Post-stroke depression (PSD) is a serious complication that can undercut a patient’s rehab progress and quality of life. Doctors often prescribe anti-depressants to treat it, especially selective serotonin reuptake inhibitors (SSRIs). SSRIs like Prozac and Paxil are popular, but not always effective. They also have possible side effects that can be dangerous for stroke survivors.
Fortunately, scientists are devising and evaluating alternative treatments all the time. For instance, Italian researchers recently reviewed the available studies on treating PSD with Non-Invasive Brain Stimulation (NIBS). NIBS techniques use electricity or magnetism to stimulate or dampen brain activity. Researchers included studies that used either Repetitive Transcranial Magnetic Stimulation (rTMS) or Transcranial Direct-Current Stimulation (tDCS). The news is promising but not yet conclusive. The team found evidence that these treatments can be helpful for PSD. But, they also found that far more research needs to be done to systematize appropriate settings and treatment regimens.
rTMS is a therapy that applies magnetic fields to the brain from outside the head. The treatment is non-invasive and has relatively few side effects. A trained technician uses an appliance held near the patient’s head to direct the desired type of magnetic field to the appropriate part of the brain.
The FDA has only officially approved rTMS as a treatment for medication-resistant severe anxiety and depression, not PSD. Using rTMS for PSD is an “off-label” application that is legal but may not be covered by your insurance. Without insurance rTMS costs between $100 and $200 per session. Also, many facilities sell their treatments in blocks of 36 sessions because the FDA recommends that many to treat depression. This number of treatments is much higher than what is typically studied for stroke patients. The studies reviewed here, for example, provided ten sessions.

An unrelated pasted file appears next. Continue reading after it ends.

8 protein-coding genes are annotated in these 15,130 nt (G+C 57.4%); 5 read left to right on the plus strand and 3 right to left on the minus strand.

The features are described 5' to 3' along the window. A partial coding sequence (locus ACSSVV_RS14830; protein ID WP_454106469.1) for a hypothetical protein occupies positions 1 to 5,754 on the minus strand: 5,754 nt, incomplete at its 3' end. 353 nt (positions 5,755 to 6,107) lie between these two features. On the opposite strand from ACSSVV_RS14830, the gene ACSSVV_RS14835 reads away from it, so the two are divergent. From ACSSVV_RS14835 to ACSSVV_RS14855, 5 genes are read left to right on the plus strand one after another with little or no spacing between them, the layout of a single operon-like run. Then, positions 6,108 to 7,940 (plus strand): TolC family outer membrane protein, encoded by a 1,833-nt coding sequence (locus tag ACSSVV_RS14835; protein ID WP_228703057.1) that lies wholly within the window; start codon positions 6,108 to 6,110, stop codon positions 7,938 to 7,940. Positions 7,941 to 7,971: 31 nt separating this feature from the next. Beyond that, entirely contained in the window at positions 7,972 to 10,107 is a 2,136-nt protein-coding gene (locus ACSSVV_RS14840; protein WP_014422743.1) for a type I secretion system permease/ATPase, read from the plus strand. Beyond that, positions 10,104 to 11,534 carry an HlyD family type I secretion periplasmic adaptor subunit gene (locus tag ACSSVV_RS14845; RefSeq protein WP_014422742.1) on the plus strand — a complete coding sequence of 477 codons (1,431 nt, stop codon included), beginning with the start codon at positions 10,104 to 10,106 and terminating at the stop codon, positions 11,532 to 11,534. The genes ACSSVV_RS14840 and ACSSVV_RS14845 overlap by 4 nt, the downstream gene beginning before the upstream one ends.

tDCS is an emerging technology that uses direct current between two electrodes attached to the head to either stimulate or dampen brain activity. Researchers studied this as a therapy for several conditions including depression, but the FDA has not approved it. However, tDCS is non-invasive, inexpensive, and safe when used according to directions. tDCS units are available commercially from $150 to $600 and can be used at home. That said, you should consult with your therapy team before beginning or buying tDCS equipment or any other treatment.
Watch this video to learn more about tDCS
Researchers at the University of Trento looked for articles focusing on treating PSD with either rTMS or tDCS. They found four articles that met their criteria. One focused on tDCS and three focused on rTMS. Altogether the studies followed 157 patients between the ages of 38 and 57, and all treatments targeted a region in the front of the brain that is responsible for memory and thinking skills.
These studies indicate that both rTMS and tDCS can help alleviate PSD. The researchers speculate that rTMS may be more appropriate for severe depression and that tDCS may be more appropriate for milder cases. Unfortunately, the existing research into this topic has some significant shortcomings. The studies all used different measurements of effectiveness and none of them followed up with patients over longer time-frames. Also, none of these studies concerned themselves with best practices or even appropriate settings for the equipment.
So while the results are cause for optimism, a lot of work remains. However, it is worth discussing these treatments with your doctor as a possible alternative to medication.
The lead author of the original review was Madalina Bucur, the Center for Mind/Brain Sciences (CIMeC), University of Trento, Rovereto, Italy.